Whipped Butter

Can whipped butter be substituted for stick butter in recipes for baked goods?

Whipped butter is made by incorporating air into butter. Manufacturers do this to increase the butter’s spreadability, especially for slathering on toast. Adding air increases the volume of the butter, not the weight. In other words, a 4-ounce stick of butter measures 1/2 cup in volume, and 4 ounces of whipped butter measures 1 cup. We decided to compare unsalted whipped butter and unsalted stick butter in our Glazed Butter Cookies, Classic Pound Cake, and Classic Vanilla Buttercream.

Tasters found the cookies to be nearly identical and even slightly preferred the whipped-butter version for its “crispier” and “flakier” texture. The same held true for the pound cake. Although the butter for each cake was creamed for exactly the same time—5 minutes—some tasters deemed the cake made with whipped butter to be “lighter,” “fluffier,” and “more tender.” The buttercream was a different story. While the stick butter produced a fluffy, off-white frosting, the whipped-butter frosting was foamy, with an intense yellow color and a “plasticlike” texture.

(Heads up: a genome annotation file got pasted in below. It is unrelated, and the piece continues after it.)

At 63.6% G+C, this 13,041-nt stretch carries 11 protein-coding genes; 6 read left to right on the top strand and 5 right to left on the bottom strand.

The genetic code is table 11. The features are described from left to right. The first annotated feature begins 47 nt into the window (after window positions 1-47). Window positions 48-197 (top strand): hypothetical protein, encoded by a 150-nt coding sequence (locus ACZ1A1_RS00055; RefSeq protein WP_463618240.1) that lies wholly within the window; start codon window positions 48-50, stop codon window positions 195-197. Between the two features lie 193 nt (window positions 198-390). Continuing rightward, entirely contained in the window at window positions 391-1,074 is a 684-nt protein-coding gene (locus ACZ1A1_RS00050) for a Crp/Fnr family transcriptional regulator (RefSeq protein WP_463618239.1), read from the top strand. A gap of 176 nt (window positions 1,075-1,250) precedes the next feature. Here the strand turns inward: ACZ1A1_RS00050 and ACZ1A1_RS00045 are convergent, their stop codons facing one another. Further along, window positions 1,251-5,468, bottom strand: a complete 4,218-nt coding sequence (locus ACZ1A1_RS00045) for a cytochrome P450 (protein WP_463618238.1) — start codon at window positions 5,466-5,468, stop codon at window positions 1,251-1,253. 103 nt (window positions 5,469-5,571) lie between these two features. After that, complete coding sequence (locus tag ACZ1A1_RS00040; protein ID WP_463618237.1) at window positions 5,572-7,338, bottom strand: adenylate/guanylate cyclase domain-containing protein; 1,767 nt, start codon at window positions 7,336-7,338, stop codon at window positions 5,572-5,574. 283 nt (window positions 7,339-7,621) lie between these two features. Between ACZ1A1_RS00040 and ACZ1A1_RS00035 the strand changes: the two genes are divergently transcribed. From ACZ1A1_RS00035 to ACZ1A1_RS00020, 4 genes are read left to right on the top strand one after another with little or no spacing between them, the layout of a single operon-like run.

So-unsalted whipped butter makes a fine substitute for unsalted stick butter in baked goods, but do not make the swap in uncooked applications, such as frosting. And remember to make the substitutions based on weight, not volume. A standard tub of whipped butter weighs 8 ounces, equal to two sticks of butter.

Published in: on February 2, 2010 at 1:11 pm  Comments (3)  

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3 CommentsLeave a comment

  1. Thanks for this great info. I have searched everywhere for the answer to this question: how to use whipped butter in place of stick butter for baked goods. Great big help.

  2. Oh my goodness! a tremendous article dude. Thanks Nevertheless I’m experiencing challenge with ur rss . Don�t know why Unable to subscribe to it. Is there anybody getting equivalent rss drawback? Anybody who is aware of kindly respond. Thnkx

  3. So glad I could have a trustworthy answer to my question about using it in baking!! I will say, however, that in a Swiss meringue frosting (I never do standard American buttercreams because they are just too sweet for me), the whipped butter is less likely to break and incorporates faster–plus you don’t have to cut it into tiny little pieces like you do with stick butter.

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